HUSTLER

LIT­TLE KNOWN AUSSIE

Unique Cars - - CONTENTS - WORDS  GLENN TOR­RENS PHO­TOS  MARK BEAN

SO yeah, chances are you’ve never heard of a Hill­man Hunter Hustler. That’s cool – it was made a long time ago and in quite small num­bers and – to be hon­est – most Hunters re­ally weren’t much chop com­pared to the Ford Corti­nas and Holden To­ranas that it more or less com­peted against.

But you’d have to agree that with its punchy red paint and era-cor­rect graph­ics – and a bit more poke un­der the bon­net – this one re­stored and owned by Garry Gill, is a two-thumbs-up kind of car!

“When these Hus­tlers came out with the colours and stripes they were very strik­ing,” re­calls Garry of his Englishderived, but Aus­tralian-as­sem­bled and Chrysler-mar­keted Hustler. “They were re­ally out-there and the Hunter was fa­mous for its suc­cess in the first Lon­don to Syd­ney Marathon (held in 1968).” In fact, one of just two Hunters en­tered in the bru­tal 16,000 kilo­me­tre event won in the hands of Eu­ro­pean ral­ly­ing ace, Scots­man An­drew Cowan (al­beit in con­tro­ver­sial cir­cum­stances) ahead of a gag­gle of Eu­ro­pean-pre­pared Ford Corti­nas, Aussie Fal­con GTs and even a Porsche.

The Hustler – the sportiest ver­sion of the Hunter range and an Aus­tralia-only model – ob­vi­ously made a last­ing im­pres­sion as decades later Garry went look­ing for one to re­store.

“A mate of mine found it in Vic­to­ria – it was just a shell,” ex­plains Garry. “I’d been look­ing for the right

“THE HILL­MAN HUNTER WAS FA­MOUS FOR WIN­NING THE FIRST LON­DON TO SYD­NEY MARATHON IN 1968”

one to do up as many of them aren’t worth the ef­fort due to the rust and dam­age. For in­stance I looked at one in WA; I was in­ter­ested in it but it was so rusty it prob­a­bly would have fallen apart on the trip over…”

That was five years ago. Af­ter get­ting his Vic­to­rian-buy home, Garry got stuck into find­ing all the parts and restor­ing the car straight away. Rust wise, the shell was good but the doors had some rust so bet­ter ones were sourced and hung from the shell. “It was re­ally clean for rust,” says Garry of the shell. “I got re­ally ver y lucky with that!”

Garry bought a sec­ond car to pro­vide some parts – in­clud­ing front sus­pen­sion and a rare over-drive gear­box. “I bought that one, grabbed the parts I needed and sold it on,” says Garry.

Garry says that the more he looked, the eas­ier com­po­nents be­came to find. That sounds ob­vi­ous, but what he was al­lud­ing to wasn’t ‘ef­fort equals re­sults’ but the fact that the word spread among other Hill­man en­thu­si­asts.

“You’ll meet one en­thu­si­ast and he’ll know three or four

oth­ers,” says Garry. “So some­one al­ways knows some­one and those peo­ple will of­ten have parts they’re will­ing to sell.”

The car was painted with help from a mate, Ben. Af­ter the bright orange – in mod­ern two-pack, it al­most looks red – paint was laid down, the Hustler’s unique graph­ics were a chal­lenge. “It wasn’t easy to get them done,” reck­ons Garry. “I’m lucky I had the orig­i­nal doors (to copy from) and with those and some pic­tures the sign writer was able to get it right.”

The wiring was a chal­lenge, too: “I wanted the whole car to be as orig­i­nal as pos­si­ble and it took me three at­tempts to get a de­cent wiring har­ness. The first two I found were more or less mu­ti­lated!”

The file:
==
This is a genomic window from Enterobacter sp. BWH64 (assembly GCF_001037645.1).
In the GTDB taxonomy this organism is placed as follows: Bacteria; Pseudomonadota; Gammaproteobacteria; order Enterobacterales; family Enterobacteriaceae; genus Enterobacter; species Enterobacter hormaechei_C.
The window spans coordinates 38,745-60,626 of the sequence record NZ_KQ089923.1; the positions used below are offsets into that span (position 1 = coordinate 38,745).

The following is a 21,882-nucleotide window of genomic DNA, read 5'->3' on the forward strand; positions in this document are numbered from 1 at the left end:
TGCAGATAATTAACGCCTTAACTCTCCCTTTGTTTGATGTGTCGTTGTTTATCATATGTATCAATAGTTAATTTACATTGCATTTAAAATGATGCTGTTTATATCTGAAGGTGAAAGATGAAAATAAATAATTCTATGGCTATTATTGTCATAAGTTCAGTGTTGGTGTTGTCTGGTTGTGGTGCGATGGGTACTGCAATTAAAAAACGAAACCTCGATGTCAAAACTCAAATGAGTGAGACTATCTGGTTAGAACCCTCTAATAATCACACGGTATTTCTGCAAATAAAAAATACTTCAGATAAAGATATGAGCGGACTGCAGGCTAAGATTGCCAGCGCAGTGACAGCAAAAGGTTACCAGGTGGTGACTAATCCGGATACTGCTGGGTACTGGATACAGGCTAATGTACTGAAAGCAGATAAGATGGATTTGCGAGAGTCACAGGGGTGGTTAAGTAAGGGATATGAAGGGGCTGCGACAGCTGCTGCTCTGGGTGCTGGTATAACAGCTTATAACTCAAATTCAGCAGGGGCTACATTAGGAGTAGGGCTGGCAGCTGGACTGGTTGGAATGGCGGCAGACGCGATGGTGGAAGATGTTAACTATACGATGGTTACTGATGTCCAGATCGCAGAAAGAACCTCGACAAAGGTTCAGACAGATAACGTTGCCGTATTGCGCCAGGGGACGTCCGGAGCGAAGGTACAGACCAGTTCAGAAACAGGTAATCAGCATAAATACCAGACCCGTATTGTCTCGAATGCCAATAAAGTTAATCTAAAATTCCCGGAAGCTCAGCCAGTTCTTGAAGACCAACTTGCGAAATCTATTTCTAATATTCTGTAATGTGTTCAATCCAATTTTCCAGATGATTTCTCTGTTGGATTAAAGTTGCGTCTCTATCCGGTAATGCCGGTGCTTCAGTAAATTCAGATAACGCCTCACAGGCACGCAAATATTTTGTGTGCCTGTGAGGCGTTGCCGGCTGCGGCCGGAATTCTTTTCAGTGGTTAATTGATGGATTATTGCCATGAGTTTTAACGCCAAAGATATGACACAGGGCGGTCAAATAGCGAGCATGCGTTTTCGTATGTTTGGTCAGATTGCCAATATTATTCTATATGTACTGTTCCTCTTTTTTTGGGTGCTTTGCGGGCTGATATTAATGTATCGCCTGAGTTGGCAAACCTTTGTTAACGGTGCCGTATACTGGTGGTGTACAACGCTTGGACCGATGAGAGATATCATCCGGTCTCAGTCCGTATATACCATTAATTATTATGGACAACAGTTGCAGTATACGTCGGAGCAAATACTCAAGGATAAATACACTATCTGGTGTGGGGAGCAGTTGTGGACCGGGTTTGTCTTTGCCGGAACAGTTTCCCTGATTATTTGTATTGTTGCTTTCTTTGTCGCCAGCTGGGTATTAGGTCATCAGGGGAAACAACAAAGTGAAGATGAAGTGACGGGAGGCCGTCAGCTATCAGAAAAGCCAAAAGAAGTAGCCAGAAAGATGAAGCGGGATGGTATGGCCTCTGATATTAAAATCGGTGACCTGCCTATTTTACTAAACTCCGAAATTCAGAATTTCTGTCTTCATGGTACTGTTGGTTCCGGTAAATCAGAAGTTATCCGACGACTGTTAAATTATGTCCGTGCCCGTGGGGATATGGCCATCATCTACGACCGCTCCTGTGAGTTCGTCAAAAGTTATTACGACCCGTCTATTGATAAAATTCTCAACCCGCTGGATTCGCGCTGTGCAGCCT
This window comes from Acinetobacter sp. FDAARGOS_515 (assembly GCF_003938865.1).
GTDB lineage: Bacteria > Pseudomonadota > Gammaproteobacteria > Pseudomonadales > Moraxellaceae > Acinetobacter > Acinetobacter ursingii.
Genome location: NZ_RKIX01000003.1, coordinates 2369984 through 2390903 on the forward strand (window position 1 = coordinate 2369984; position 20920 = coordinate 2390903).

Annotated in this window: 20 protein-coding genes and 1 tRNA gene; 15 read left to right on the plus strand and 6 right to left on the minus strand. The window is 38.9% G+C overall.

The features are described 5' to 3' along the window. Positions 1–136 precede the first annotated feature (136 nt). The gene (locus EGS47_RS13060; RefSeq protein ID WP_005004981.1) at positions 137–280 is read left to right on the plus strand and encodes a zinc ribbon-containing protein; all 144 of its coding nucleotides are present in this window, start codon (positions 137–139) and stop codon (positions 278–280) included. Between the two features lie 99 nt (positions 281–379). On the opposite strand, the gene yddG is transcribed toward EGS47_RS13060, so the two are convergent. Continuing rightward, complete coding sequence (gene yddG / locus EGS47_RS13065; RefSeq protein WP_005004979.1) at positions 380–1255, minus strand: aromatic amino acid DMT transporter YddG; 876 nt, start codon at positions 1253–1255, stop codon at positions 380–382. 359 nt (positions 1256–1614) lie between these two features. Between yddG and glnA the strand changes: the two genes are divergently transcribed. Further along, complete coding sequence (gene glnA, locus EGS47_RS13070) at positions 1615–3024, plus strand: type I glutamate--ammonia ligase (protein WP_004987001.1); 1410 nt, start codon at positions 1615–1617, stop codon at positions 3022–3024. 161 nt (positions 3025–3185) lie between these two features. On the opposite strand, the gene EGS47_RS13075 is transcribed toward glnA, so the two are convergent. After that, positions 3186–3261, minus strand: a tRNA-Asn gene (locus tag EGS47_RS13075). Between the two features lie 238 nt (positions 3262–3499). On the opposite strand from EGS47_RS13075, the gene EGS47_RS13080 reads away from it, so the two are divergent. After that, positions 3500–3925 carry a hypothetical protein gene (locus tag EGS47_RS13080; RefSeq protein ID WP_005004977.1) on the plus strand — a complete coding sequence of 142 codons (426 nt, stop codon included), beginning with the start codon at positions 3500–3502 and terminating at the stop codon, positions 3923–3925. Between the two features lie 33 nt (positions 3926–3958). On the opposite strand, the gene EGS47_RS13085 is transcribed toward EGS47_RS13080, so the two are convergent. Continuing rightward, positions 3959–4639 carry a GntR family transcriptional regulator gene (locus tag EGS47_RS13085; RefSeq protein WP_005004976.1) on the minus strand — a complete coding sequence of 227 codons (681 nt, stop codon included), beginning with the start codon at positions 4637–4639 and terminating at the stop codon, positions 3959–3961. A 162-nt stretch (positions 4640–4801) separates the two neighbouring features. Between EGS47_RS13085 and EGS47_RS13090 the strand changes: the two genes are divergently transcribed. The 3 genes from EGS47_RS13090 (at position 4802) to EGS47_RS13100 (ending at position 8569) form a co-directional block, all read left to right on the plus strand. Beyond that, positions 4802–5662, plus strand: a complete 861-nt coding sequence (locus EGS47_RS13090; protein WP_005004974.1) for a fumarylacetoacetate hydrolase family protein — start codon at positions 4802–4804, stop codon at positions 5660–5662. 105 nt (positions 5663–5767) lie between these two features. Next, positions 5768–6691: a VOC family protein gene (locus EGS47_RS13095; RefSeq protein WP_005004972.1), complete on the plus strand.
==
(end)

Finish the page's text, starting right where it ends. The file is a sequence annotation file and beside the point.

Like most cars of the era, Hunters had a stan­dard bench front seat so the Hustler’s buck­ets (also used in some other mod­els such as the GT) were con­sid­ered quite racy. The front buck­ets and rear bench seats were re­cov­ered in pat­tern-cor­rect vinyl by a lo­cal

trim­mer. Although the Hunter was a largely British de­sign, the Hustler was a unique Aus­tralian model and be­ing dis­played and sold from Chrysler show­rooms along­side Valiants, had a bit of ‘Hey Charger’ mojo in its bright, stark styling.

“The grille was styled like the big­ger Valiant Pac­ers, too,” says Garry. “But those wheels are clas­sic Rostyle like a lot of other English her­itage cars like Minis and MGs. To be hon­est, I’m not sure if those wheels were made here or im­ported.”

The stan­dard Hunter had a sin­gle-carb mo­tor but the Hunter GT and later Hustler had a slightly higher per­for­mance 1725cc twin-carb mo­tor (with two 1 ¼ inch Strombergs) boast­ing an am­bi­tious 70kW. The al­loy-headed mo­tor was re­built by a lo­cal re­con­di­tion­ing firm, HP Sales. “They did an awe­some job,” reck­ons Garry.

Gary took the lit­tle Hill­man (ac­tu­ally, the tag of lit­tle is a bit de­mean­ing as in its era it was more of a mid-sized car) to the hugely pop­u­lar Chryslers on the Mur­ray event this year and was stoked to take home a tro­phy.

“I got sec­ond in the non-mus­cle [tro­phy class] out of about 800 cars,” Garry says proudly. “I thought that was pretty good, con­sid­er­ing what else was there! I had some very good feed­back from the judges.

“I don’t drive it much – only every two months or so – but it’s a re­ally cool lit­tle car to drive,” he says. “I also have a Corvette and, if any­thing, this is a nicer car on the free­way. I’m re­ally proud of what I’ve ac­com­plished with do­ing this one up.”

“SOLD BY CHRYSLER, THE HUSTLER HAD A BIT OF ‘HEY CHARGER’ MOJO IN ITS BRIGHT, STARK STYLING”

RIGHT A sports steer­ing wheel and racy vinyl pews dom­i­nate the sim­ple in­te­rior.BE­LOW A star is born.

BE­LOW Even the de­cals of this Aussie spe­cial are in keep­ing with its straight edge styling.LEFT Garry en­joys get­ting out and hus­tling his Hustler.

Newspapers in English

Newspapers from Australia

© PressReader. All rights reserved.